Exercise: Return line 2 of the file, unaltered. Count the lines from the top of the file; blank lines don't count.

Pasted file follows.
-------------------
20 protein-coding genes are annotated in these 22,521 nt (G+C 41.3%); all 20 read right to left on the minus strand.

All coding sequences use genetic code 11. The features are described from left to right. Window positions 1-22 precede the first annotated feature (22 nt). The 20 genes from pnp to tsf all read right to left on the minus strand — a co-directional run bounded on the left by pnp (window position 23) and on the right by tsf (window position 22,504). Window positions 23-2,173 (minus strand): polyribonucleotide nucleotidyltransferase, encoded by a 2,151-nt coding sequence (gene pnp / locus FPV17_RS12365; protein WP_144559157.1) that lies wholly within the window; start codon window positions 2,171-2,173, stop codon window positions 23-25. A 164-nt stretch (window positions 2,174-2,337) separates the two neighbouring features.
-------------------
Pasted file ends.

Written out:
All coding sequences use genetic code 11. The features are described from left to right. Window positions 1-22 precede the first annotated feature (22 nt). The 20 genes from pnp to tsf all read right to left on the minus strand — a co-directional run bounded on the left by pnp (window position 23) and on the right by tsf (window position 22,504). Window positions 23-2,173 (minus strand): polyribonucleotide nucleotidyltransferase, encoded by a 2,151-nt coding sequence (gene pnp / locus FPV17_RS12365; protein WP_144559157.1) that lies wholly within the window; start codon window positions 2,171-2,173, stop codon window positions 23-25. A 164-nt stretch (window positions 2,174-2,337) separates the two neighbouring features.